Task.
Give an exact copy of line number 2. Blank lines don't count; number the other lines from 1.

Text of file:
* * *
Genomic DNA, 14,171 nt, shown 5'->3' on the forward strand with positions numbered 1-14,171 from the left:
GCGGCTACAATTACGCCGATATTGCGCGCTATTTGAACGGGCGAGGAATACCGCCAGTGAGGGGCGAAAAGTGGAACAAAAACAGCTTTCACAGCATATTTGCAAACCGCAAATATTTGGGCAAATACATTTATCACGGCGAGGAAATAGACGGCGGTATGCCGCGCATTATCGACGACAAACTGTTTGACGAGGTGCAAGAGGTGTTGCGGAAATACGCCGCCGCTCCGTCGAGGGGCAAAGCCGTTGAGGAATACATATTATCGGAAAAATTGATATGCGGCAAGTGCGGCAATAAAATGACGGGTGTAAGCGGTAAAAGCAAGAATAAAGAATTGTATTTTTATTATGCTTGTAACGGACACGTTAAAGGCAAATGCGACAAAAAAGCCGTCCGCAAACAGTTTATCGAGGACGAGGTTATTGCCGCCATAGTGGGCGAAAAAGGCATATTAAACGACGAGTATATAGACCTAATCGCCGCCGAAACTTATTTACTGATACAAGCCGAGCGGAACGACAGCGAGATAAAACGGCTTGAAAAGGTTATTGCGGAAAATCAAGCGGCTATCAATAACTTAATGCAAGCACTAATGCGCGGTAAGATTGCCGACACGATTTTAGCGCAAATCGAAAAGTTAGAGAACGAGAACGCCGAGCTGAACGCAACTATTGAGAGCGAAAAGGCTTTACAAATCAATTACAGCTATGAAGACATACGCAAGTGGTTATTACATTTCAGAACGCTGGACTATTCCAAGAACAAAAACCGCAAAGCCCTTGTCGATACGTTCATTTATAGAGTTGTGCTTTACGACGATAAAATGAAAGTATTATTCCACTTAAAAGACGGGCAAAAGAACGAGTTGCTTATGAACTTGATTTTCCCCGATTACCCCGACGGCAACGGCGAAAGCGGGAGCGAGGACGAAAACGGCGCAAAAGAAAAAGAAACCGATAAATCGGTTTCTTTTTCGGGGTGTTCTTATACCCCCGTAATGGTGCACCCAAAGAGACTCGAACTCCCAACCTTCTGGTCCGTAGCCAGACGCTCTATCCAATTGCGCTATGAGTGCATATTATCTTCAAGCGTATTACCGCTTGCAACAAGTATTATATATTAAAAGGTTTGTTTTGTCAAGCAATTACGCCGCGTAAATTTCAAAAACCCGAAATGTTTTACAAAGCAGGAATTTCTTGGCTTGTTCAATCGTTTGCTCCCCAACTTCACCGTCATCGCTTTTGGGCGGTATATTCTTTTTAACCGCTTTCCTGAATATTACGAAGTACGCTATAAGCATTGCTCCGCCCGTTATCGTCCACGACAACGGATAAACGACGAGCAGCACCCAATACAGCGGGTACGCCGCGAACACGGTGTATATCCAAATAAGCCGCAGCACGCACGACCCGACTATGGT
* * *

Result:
GCGGCTACAATTACGCCGATATTGCGCGCTATTTGAACGGGCGAGGAATACCGCCAGTGAGGGGCGAAAAGTGGAACAAAAACAGCTTTCACAGCATATTTGCAAACCGCAAATATTTGGGCAAATACATTTATCACGGCGAGGAAATAGACGGCGGTATGCCGCGCATTATCGACGACAAACTGTTTGACGAGGTGCAAGAGGTGTTGCGGAAATACGCCGCCGCTCCGTCGAGGGGCAAAGCCGTTGAGGAATACATATTATCGGAAAAATTGATATGCGGCAAGTGCGGCAATAAAATGACGGGTGTAAGCGGTAAAAGCAAGAATAAAGAATTGTATTTTTATTATGCTTGTAACGGACACGTTAAAGGCAAATGCGACAAAAAAGCCGTCCGCAAACAGTTTATCGAGGACGAGGTTATTGCCGCCATAGTGGGCGAAAAAGGCATATTAAACGACGAGTATATAGACCTAATCGCCGCCGAAACTTATTTACTGATACAAGCCGAGCGGAACGACAGCGAGATAAAACGGCTTGAAAAGGTTATTGCGGAAAATCAAGCGGCTATCAATAACTTAATGCAAGCACTAATGCGCGGTAAGATTGCCGACACGATTTTAGCGCAAATCGAAAAGTTAGAGAACGAGAACGCCGAGCTGAACGCAACTATTGAGAGCGAAAAGGCTTTACAAATCAATTACAGCTATGAAGACATACGCAAGTGGTTATTACATTTCAGAACGCTGGACTATTCCAAGAACAAAAACCGCAAAGCCCTTGTCGATACGTTCATTTATAGAGTTGTGCTTTACGACGATAAAATGAAAGTATTATTCCACTTAAAAGACGGGCAAAAGAACGAGTTGCTTATGAACTTGATTTTCCCCGATTACCCCGACGGCAACGGCGAAAGCGGGAGCGAGGACGAAAACGGCGCAAAAGAAAAAGAAACCGATAAATCGGTTTCTTTTTCGGGGTGTTCTTATACCCCCGTAATGGTGCACCCAAAGAGACTCGAACTCCCAACCTTCTGGTCCGTAGCCAGACGCTCTATCCAATTGCGCTATGAGTGCATATTATCTTCAAGCGTATTACCGCTTGCAACAAGTATTATATATTAAAAGGTTTGTTTTGTCAAGCAATTACGCCGCGTAAATTTCAAAAACCCGAAATGTTTTACAAAGCAGGAATTTCTTGGCTTGTTCAATCGTTTGCTCCCCAACTTCACCGTCATCGCTTTTGGGCGGTATATTCTTTTTAACCGCTTTCCTGAATATTACGAAGTACGCTATAAGCATTGCTCCGCCCGTTATCGTCCACGACAACGGATAAACGACGAGCAGCACCCAATACAGCGGGTACGCCGCGAACACGGTGTATATCCAAATAAGCCGCAGCACGCACGACCCGACTATGGT